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Traditional relational database management systems (DBMSs)
support a data model consisting of a collection of named relations,
containing attributes of a specific type. In current commercial
systems, possible types include floating point numbers, integers,
character strings, money, and dates. It is commonly recognized that
this model is inadequate for future data processing applications.
The relational model successfully replaced previous models in part
because of its "Spartan simplicity". However, as mentioned, this
simplicity often makes the implementation of certain applications
very difficult. Postgres offers substantial additional power by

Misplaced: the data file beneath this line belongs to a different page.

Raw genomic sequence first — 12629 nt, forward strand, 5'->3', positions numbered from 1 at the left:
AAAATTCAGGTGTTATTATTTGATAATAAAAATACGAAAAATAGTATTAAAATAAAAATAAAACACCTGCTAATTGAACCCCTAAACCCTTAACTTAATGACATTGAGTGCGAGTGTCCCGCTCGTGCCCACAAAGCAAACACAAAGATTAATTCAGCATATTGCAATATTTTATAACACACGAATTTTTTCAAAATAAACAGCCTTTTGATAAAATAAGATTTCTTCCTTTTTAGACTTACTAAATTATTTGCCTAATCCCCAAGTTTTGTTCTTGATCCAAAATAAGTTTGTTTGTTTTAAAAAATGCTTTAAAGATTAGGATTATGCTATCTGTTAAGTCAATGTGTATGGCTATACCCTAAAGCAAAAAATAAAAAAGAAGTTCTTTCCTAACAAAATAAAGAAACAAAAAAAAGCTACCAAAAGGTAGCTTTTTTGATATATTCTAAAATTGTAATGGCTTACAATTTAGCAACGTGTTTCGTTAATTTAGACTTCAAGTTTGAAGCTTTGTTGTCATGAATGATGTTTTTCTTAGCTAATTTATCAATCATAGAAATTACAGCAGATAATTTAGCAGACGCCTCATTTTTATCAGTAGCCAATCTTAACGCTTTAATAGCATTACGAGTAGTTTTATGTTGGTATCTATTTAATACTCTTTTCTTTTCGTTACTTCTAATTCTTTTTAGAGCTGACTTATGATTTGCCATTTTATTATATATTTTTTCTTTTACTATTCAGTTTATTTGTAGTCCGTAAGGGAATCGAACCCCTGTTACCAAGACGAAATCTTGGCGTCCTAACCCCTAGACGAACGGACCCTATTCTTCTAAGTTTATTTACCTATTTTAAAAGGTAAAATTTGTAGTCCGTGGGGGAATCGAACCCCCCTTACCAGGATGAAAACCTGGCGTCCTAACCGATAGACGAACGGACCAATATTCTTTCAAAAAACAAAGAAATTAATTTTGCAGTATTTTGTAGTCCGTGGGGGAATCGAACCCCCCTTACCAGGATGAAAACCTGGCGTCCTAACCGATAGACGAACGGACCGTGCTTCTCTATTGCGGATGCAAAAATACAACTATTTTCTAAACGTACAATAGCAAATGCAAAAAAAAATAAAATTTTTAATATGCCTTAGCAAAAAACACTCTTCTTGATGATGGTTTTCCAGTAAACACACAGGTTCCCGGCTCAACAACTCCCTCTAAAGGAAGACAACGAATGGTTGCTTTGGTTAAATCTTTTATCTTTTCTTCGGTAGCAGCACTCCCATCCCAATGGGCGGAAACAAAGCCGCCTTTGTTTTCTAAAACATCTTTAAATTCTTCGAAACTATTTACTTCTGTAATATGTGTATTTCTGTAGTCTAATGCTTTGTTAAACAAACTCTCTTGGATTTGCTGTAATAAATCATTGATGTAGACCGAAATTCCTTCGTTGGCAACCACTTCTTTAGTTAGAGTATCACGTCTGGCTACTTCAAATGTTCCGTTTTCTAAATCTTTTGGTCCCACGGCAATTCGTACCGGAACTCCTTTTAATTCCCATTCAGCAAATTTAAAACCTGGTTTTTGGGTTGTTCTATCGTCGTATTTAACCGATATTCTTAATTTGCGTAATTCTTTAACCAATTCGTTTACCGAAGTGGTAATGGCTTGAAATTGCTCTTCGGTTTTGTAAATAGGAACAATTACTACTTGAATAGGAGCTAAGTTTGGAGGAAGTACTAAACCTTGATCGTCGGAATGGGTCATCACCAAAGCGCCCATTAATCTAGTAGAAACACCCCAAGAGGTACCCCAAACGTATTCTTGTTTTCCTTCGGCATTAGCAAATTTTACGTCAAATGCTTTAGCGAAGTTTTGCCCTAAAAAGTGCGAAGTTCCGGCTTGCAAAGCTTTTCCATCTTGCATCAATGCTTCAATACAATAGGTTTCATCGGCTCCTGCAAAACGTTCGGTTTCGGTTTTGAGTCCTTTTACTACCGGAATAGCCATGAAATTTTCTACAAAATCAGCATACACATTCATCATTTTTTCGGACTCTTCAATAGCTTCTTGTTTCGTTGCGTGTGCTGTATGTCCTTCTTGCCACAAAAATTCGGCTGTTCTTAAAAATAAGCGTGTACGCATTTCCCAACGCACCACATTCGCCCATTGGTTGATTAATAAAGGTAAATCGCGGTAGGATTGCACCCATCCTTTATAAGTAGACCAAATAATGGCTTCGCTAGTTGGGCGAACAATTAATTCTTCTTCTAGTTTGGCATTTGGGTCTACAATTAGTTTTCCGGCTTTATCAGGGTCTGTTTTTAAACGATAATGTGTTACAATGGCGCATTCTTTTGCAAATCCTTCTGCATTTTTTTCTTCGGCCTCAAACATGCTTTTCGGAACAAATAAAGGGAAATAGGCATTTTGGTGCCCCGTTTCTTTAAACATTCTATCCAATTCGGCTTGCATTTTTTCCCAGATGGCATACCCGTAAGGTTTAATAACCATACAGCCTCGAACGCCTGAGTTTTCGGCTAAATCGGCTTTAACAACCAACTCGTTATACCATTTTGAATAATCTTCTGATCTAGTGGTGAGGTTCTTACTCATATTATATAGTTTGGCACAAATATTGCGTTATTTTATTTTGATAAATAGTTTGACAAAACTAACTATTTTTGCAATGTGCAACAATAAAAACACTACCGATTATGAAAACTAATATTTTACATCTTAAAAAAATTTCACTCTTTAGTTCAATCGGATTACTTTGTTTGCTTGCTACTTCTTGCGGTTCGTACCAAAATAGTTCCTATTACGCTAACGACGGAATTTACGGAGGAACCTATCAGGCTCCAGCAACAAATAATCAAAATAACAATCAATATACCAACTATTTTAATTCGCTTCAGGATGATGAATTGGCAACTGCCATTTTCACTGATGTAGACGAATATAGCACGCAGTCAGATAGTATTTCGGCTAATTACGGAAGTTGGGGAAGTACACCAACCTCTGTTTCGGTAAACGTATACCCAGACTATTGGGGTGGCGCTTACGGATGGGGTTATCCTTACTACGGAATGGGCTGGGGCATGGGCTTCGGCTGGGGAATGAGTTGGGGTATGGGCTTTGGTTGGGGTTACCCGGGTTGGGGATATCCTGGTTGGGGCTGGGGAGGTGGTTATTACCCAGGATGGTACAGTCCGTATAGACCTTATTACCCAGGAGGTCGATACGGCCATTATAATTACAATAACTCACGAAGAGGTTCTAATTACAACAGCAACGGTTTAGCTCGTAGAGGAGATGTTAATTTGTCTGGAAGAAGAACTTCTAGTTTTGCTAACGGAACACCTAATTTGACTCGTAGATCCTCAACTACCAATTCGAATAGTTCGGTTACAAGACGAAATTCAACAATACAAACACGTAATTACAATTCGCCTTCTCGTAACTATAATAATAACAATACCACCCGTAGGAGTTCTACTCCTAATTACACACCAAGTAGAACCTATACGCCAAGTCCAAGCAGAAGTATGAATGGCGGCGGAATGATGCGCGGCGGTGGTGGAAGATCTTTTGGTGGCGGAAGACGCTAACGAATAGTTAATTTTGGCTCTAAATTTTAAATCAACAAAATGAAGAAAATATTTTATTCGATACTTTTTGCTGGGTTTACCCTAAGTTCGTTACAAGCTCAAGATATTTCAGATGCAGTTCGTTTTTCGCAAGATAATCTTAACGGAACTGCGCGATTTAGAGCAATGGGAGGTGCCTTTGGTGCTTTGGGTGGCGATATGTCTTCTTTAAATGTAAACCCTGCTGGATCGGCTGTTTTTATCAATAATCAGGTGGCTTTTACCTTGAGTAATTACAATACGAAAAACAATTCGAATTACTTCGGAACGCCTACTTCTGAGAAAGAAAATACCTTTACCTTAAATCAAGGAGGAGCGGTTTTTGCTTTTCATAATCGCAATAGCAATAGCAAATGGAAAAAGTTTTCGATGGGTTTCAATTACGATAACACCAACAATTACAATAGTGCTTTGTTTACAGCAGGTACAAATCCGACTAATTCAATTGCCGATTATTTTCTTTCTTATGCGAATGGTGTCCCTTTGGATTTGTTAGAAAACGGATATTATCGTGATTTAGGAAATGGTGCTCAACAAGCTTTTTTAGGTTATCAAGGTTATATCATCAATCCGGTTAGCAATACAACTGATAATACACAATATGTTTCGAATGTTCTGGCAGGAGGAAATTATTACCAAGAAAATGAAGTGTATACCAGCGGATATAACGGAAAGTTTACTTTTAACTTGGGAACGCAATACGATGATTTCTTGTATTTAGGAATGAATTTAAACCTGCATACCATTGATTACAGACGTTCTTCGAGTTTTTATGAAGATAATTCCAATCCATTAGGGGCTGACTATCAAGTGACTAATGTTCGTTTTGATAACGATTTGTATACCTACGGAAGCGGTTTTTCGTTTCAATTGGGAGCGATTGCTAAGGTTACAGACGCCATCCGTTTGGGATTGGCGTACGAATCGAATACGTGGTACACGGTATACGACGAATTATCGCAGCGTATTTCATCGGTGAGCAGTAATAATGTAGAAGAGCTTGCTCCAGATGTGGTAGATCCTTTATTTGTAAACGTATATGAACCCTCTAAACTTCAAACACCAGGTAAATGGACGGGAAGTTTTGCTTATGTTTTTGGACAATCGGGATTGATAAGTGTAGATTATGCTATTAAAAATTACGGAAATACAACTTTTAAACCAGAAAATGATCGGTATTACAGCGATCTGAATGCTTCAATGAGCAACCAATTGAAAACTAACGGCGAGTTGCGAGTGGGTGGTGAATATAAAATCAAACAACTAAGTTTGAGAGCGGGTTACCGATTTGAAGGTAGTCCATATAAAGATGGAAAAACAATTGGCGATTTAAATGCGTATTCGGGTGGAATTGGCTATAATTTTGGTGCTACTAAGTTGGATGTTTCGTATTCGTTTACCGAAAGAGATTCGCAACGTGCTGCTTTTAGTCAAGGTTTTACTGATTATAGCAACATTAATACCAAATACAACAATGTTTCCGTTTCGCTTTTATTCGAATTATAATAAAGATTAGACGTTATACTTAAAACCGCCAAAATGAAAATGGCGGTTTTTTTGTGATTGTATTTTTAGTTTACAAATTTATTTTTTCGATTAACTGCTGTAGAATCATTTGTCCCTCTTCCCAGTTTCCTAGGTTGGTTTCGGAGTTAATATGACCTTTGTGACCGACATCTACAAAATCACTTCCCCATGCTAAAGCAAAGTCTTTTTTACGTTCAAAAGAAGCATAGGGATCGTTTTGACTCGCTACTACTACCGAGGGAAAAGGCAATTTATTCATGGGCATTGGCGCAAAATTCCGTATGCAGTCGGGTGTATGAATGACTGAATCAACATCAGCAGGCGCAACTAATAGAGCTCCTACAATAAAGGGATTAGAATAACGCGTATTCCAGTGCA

incorporating the following four additional basic concepts in such
a way that users can easily extend the system:
Other features provide additional power and flexibility:
These features put Postgres into the category of databases
referred to as object-relational. Note
that this is distinct from those referred to as object-oriented, which in general are not as well
suited to supporting the traditional relational database languages.
So, although Postgres has some object-oriented features, it is
firmly in the relational database world. In fact, some commercial
databases have recently incorporated features pioneered by